The Queen thanks Poppy Factory for work supporting veterans

Queen Camilla hosts a celebration for centenary of Poppy Factory – London Credit: PA Wire/PA Images

The Queen has praised the Poppy Factory for its work producing royal wreaths for Remembrance Sunday and supporting the nation’s military veterans.

Camilla welcomed staff and beneficiaries of the organisation’s efforts to Clarence House for a reception marking 100 years since the charity moved to its Richmond upon Thames home in London.

For the past decade, the Queen has supported the Poppy Factory visiting its west London home and regularly touring Westminster Abbey’s Field of Remembrance, filled with poppy crosses, ahead of Armistice Day.

Camilla slices a cake with a sword during the event Credit: Isabel Infantes/PA

Camilla, who was presented with a number 10 made from poppies to mark her milestone, told her guests: “I can’t believe that I’ve been part of it for 10 years.

“I’m very proud to be part of the Poppy Factory because I’ve seen the wonderful work that you do.

“It’s so important nowadays to look after these veterans because sometimes they don’t get as much attention as they need,

“So if it wasn’t for you and the other wonderful charities that are supporting them, I don’t know what they’d do.”

Camilla talks to Mark Young, a production manager at the Poppy Factory Credit: Isabel Infantes/PA

The guests applauded when the Poppy Factory’s president, Surgeon Rear Admiral Lionel Jarvis, asked the Queen to send their best wishes to the King, who returned to Sandringham on Wednesday after his latest bout of cancer treatment in London, and “wished him a speedy recovery”.

Earlier Camilla praised two stalwarts of the Poppy Factory, Peter Wills, 62, and Paul Hammerton, 61, who have been making wreaths laid by the royal family at the Cenotaph to mark Remembrance Sunday for many years.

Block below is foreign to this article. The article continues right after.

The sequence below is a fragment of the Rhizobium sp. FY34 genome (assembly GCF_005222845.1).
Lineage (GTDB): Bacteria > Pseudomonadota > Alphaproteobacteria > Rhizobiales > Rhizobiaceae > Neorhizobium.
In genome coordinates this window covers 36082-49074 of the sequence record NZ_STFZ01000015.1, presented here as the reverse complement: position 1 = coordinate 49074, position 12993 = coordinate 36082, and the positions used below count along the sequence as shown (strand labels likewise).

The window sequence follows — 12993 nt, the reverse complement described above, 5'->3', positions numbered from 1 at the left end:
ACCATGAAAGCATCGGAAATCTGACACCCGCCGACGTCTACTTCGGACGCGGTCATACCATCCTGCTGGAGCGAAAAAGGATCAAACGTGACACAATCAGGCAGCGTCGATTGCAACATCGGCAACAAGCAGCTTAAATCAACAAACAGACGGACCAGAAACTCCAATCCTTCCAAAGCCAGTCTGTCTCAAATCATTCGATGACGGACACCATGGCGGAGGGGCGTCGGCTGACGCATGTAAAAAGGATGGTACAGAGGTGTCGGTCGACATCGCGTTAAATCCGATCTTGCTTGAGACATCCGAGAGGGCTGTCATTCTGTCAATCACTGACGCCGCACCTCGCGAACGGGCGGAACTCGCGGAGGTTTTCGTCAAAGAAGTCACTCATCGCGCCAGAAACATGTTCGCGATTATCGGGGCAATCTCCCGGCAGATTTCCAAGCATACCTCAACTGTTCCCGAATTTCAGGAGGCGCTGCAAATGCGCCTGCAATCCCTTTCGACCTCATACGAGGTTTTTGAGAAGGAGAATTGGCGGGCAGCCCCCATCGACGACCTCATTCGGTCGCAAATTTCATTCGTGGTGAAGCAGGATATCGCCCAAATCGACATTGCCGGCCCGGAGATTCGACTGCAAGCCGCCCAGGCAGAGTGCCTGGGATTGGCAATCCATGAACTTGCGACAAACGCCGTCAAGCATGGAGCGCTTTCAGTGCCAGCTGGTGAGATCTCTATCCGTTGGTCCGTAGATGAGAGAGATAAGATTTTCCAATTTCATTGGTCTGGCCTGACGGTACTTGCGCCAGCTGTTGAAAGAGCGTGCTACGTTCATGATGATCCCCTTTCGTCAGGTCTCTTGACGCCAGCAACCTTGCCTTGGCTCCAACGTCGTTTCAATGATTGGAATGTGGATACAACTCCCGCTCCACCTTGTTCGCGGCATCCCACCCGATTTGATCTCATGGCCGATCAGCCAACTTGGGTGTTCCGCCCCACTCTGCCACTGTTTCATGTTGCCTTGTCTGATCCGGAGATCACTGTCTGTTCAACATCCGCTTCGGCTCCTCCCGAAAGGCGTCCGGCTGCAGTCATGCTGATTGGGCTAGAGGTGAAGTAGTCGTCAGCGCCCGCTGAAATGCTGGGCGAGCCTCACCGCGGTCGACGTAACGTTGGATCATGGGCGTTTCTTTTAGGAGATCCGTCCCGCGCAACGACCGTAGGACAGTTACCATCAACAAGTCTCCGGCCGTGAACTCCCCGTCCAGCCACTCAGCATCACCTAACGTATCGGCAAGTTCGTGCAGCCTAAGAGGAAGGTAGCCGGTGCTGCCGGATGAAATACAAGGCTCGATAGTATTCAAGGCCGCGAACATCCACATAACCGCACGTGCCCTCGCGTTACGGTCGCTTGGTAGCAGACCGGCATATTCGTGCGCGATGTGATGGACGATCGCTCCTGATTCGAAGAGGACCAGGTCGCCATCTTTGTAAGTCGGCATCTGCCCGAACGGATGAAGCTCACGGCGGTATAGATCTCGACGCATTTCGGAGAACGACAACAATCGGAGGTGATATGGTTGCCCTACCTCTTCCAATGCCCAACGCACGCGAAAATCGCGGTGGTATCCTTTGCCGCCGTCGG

Camilla told them “we’re proud of what you do” through a sign language interpreter because both are deaf, adding “You’ve made our wreaths for many years – we thank you very much.”

The Poppy Factory was founded 1922 to create civilian employment for wounded, sick and injured veterans of the First World War, first at its factory in London’s Old Kent Road before production moved to Richmond upon Thames In 1924.

The Queen views an exhibition showing the evolution of the poppy as a symbol of remembrance Credit: Isabel Infantes/PA

In recent years the Poppy Factory has stopped producing poppies, a role taken on by the Royal British Legion (RBL), but continues to make around 100,000 wreaths a year for the RBL, including 200 specialist wreaths for dignitaries like the royal family and politicians.

The Poppy Factory is still committed to supporting the country’s ex-servicemen and women through its veteran and family employment services, helping those in need overcome issues and return to work.

During the reception the Queen was shown a display of poppies through the decades up to the present day, and also a display model of one of her Remembrance Sunday wreaths.

Mr Hammerton later described how he made the red poppies for the wreath “from rolled paper with bristles from a broom cut off and put in the middle” to represent the stamen.

He added: “It takes around two weeks to make the wreaths and we’re very honoured to make them for the royal family.”

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